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Defiance middle school student attacked while wearing gay pride flag

The video shows another student approaching the boy from behind, grabbing him and throwing him down against the bleachers while ripping a pride flag from his neck.

DEFIANCE, Ohio — A video of an attack on an eighth grade student from Defiance is going viral on social media.

That video, posted by several people across Facebook and Snapchat, shows 14-year-old Tristen Torrez standing on the bleachers at Defiance Middle School Thursday afternoon. 

Speaking with WTOL 11, Tristen explains students were given time outside to celebrate the last day of classes.

The video then shows another student approaching Tristen, who is facing away from the field wearing a pride flag around his neck, draped over his shoulders.

"I was wearing it to state a message, and state just because one person is who they are, proud of who they are, doesn't mean others shouldn't be proud of who they are," Tristen explains.

The student, who Tristen says he doesn't know that well, grabs him from behind and throws him down against the bleachers.

"He hit me with the flag that I was wearing, after ripping it off my neck," Tristen says.

Credit: Snapchat

"I wake up to my son coming home and telling me he was roughened up today," Brianne Torrez, Tristen's mother, explains. "He's so used to the bullying it was kind of nothing to him, but to me, it was heartbreaking."

WTOL 11 asked Tristen why anyone would attack him.

"I've heard that it was a dare. Someone told me it was because I said a racial slur, which was completely false," he says, "some people said it was because I'm gay and just to do it any way."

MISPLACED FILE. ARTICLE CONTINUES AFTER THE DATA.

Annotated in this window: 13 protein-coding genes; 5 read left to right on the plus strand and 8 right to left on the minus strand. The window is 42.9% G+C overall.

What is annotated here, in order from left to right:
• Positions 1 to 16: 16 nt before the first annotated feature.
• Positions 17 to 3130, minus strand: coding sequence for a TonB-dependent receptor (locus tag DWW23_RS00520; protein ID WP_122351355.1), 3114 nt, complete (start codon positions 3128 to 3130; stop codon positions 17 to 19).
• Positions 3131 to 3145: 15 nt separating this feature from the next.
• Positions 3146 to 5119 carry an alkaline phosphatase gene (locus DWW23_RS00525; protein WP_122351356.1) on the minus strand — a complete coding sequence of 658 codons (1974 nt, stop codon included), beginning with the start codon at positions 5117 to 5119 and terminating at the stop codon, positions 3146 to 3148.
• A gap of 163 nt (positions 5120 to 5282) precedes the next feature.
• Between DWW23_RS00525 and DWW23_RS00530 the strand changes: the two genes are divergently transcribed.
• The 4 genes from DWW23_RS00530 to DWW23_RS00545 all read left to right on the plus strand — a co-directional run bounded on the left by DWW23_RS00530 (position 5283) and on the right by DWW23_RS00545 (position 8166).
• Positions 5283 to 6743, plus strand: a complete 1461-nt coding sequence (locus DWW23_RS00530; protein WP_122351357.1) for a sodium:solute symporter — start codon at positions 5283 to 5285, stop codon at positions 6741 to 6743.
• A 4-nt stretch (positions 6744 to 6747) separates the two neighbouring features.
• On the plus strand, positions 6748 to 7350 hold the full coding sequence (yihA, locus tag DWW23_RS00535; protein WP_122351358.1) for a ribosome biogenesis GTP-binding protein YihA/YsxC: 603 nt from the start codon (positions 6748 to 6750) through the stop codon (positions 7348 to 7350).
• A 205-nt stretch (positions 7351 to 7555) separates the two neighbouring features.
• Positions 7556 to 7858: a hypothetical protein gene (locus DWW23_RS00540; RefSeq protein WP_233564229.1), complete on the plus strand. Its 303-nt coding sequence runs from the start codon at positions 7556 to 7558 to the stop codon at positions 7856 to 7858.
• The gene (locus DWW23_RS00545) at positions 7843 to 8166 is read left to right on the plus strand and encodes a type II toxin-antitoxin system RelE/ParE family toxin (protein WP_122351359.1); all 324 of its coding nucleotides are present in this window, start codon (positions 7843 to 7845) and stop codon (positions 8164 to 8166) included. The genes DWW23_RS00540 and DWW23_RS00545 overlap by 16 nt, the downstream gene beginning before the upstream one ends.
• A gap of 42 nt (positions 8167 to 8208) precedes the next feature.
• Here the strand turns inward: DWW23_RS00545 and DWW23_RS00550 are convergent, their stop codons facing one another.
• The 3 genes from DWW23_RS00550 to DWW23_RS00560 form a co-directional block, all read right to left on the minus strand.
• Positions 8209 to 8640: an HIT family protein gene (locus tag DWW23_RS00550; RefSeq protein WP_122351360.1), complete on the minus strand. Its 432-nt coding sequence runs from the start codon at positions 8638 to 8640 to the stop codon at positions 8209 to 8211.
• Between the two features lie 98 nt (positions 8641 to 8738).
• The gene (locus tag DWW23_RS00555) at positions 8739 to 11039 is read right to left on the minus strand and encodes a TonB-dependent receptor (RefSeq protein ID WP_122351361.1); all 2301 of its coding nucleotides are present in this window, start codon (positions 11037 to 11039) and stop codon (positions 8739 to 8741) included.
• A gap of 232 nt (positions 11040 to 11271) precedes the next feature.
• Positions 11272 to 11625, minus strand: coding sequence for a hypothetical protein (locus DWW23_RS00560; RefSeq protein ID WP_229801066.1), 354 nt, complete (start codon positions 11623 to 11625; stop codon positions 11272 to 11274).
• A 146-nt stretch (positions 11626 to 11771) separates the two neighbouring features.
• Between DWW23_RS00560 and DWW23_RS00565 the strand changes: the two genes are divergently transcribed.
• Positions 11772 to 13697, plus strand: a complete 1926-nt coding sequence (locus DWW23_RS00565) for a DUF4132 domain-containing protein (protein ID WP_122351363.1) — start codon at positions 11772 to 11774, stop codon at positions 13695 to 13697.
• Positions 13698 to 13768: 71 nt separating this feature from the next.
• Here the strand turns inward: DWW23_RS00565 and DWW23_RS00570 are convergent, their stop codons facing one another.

Someone posted the video on social media. It quickly gained a lot of attention.

Brianne says a lot of people immediately reached out to her and her son, offering support for Tristen and his coming out as gay.

"This was my official way of saying I was gay and not trying to hide it," Tristen says about wearing the pride flag. 

"Things like this are going to make students or people in general scared to come out," Brianna says. "I think that if more parents are open and have a good relationship with their child they shouldn't need to be scared to come out and know that it's OK."

WTOL 11 reached out to Defiance City Schools by email Thursday night.

Superintendent Bob Morton replied, "We are aware of this situation and it was dealt with swiftly with school administration and local law enforcement! Situations like this are taken seriously. We appreciate you bringing it to our attention."

If you are a young member of the LGBTQ+ community in need of support, The Trevor Project is a free, confidential way to speak with someone who can provide help. Counselors and peer support are available 24/7.

If you are in a crisis situation and in need of immediate help, you can call 1-866-488-7386.


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